Trees of Alabama and the Southeast

Lisa Samuelson, Ph.D.
School of Forestry and Wildlife Sciences
Auburn University

Water Hickory
Carya aquatica

Leaves are compound, alternate, deciduous, usually with 11-13 sickle-shaped leaflets, and maroon glands or pubescence on the underside. Twigs are slender with yellow, valvate buds. Bark is gray and scaly, breaking into loose plates. Fruit is an angled, flattened nut enclosed in 4-winged, yellow-brown, glandular husk. Form is up to 30 m (100 ft) in height and 1 m (3 ft) in diameter. Water hickory is found in swamps and bottomlands in the southern Coastal Plain. The wood suffers from cracking and the nuts are very bitter.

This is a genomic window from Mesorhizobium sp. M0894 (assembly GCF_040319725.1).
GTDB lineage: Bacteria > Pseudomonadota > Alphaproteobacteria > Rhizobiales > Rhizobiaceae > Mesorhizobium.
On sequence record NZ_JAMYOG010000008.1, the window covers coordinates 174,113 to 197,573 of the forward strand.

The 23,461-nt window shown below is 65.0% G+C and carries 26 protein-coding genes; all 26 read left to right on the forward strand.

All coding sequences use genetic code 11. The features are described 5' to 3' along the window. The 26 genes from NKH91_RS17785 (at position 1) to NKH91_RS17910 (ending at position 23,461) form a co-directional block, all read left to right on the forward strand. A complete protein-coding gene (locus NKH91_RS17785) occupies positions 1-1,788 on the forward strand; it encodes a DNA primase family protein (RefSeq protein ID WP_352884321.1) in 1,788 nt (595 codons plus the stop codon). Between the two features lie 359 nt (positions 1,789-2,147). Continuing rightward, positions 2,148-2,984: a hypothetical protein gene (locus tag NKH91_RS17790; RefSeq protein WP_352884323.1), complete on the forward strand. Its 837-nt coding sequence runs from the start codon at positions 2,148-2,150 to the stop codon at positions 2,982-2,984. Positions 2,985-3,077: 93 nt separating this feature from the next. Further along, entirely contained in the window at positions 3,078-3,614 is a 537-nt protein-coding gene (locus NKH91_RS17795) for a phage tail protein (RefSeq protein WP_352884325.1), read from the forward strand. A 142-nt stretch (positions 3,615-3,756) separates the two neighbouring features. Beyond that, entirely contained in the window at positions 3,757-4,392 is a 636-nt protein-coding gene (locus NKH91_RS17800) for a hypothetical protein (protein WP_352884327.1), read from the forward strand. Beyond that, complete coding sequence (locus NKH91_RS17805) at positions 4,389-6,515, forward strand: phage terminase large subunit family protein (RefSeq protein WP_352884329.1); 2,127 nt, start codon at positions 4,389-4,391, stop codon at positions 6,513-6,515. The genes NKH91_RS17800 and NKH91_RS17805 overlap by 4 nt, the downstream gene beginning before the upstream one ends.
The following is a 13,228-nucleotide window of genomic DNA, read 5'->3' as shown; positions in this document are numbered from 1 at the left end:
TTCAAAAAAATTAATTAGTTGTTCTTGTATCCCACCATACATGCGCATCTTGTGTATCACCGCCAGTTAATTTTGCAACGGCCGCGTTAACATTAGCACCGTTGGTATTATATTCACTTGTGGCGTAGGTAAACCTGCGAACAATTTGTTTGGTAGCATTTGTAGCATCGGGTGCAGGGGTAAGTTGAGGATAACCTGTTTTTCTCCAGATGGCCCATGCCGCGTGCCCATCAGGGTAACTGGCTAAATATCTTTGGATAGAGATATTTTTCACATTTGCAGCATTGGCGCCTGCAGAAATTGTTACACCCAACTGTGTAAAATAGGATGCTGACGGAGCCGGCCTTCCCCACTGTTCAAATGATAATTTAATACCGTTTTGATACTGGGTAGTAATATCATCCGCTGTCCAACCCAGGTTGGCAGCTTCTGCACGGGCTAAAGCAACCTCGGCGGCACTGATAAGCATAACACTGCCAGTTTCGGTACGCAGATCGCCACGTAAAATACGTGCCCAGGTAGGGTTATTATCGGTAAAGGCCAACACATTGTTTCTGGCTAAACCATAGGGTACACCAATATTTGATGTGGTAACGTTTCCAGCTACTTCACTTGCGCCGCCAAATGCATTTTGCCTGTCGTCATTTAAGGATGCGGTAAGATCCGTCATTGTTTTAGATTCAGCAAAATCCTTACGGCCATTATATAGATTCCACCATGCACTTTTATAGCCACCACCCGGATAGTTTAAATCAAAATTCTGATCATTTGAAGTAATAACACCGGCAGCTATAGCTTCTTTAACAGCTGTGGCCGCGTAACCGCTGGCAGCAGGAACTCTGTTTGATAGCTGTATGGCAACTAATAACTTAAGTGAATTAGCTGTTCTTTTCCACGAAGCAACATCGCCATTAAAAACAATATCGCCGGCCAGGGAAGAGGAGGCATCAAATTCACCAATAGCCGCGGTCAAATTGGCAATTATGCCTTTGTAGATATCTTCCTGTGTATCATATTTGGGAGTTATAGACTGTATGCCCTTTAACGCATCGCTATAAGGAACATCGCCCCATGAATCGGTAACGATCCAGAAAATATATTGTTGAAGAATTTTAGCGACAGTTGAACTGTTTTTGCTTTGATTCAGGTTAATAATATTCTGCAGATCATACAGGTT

Photographs by Mike Hogan.

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